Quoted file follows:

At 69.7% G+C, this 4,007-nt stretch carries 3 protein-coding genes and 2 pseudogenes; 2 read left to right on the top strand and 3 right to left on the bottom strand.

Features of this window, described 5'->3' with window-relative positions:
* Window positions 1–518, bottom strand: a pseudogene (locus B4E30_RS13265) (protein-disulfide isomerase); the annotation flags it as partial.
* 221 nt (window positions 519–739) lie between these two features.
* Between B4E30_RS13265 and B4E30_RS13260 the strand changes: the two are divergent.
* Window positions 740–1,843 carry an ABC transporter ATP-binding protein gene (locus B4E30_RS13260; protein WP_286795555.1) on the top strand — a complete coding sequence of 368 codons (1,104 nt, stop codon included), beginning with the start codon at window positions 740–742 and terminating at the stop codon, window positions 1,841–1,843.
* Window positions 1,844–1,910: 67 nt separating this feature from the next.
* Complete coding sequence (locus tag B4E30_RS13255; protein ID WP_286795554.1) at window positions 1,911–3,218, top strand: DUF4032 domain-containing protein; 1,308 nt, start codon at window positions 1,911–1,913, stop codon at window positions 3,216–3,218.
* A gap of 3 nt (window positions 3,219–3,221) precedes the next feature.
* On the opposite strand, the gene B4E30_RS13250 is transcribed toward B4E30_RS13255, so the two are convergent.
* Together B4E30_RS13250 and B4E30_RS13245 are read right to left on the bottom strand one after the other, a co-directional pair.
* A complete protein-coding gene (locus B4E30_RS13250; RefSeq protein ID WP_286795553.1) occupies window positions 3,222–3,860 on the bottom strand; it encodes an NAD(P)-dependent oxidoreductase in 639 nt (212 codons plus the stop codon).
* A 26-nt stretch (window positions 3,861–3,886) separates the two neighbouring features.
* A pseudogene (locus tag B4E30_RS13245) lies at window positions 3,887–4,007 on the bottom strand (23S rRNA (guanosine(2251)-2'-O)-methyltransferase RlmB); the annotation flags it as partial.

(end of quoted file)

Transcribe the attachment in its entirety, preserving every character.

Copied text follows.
At 69.7% G+C, this 4,007-nt stretch carries 3 protein-coding genes and 2 pseudogenes; 2 read left to right on the top strand and 3 right to left on the bottom strand.

Features of this window, described 5'->3' with window-relative positions:
* Window positions 1–518, bottom strand: a pseudogene (locus B4E30_RS13265) (protein-disulfide isomerase); the annotation flags it as partial.
* 221 nt (window positions 519–739) lie between these two features.
* Between B4E30_RS13265 and B4E30_RS13260 the strand changes: the two are divergent.
* Window positions 740–1,843 carry an ABC transporter ATP-binding protein gene (locus B4E30_RS13260; protein WP_286795555.1) on the top strand — a complete coding sequence of 368 codons (1,104 nt, stop codon included), beginning with the start codon at window positions 740–742 and terminating at the stop codon, window positions 1,841–1,843.
* Window positions 1,844–1,910: 67 nt separating this feature from the next.
* Complete coding sequence (locus tag B4E30_RS13255; protein ID WP_286795554.1) at window positions 1,911–3,218, top strand: DUF4032 domain-containing protein; 1,308 nt, start codon at window positions 1,911–1,913, stop codon at window positions 3,216–3,218.
* A gap of 3 nt (window positions 3,219–3,221) precedes the next feature.
* On the opposite strand, the gene B4E30_RS13250 is transcribed toward B4E30_RS13255, so the two are convergent.
* Together B4E30_RS13250 and B4E30_RS13245 are read right to left on the bottom strand one after the other, a co-directional pair.
* A complete protein-coding gene (locus B4E30_RS13250; RefSeq protein ID WP_286795553.1) occupies window positions 3,222–3,860 on the bottom strand; it encodes an NAD(P)-dependent oxidoreductase in 639 nt (212 codons plus the stop codon).
* A 26-nt stretch (window positions 3,861–3,886) separates the two neighbouring features.
* A pseudogene (locus tag B4E30_RS13245) lies at window positions 3,887–4,007 on the bottom strand (23S rRNA (guanosine(2251)-2'-O)-methyltransferase RlmB); the annotation flags it as partial.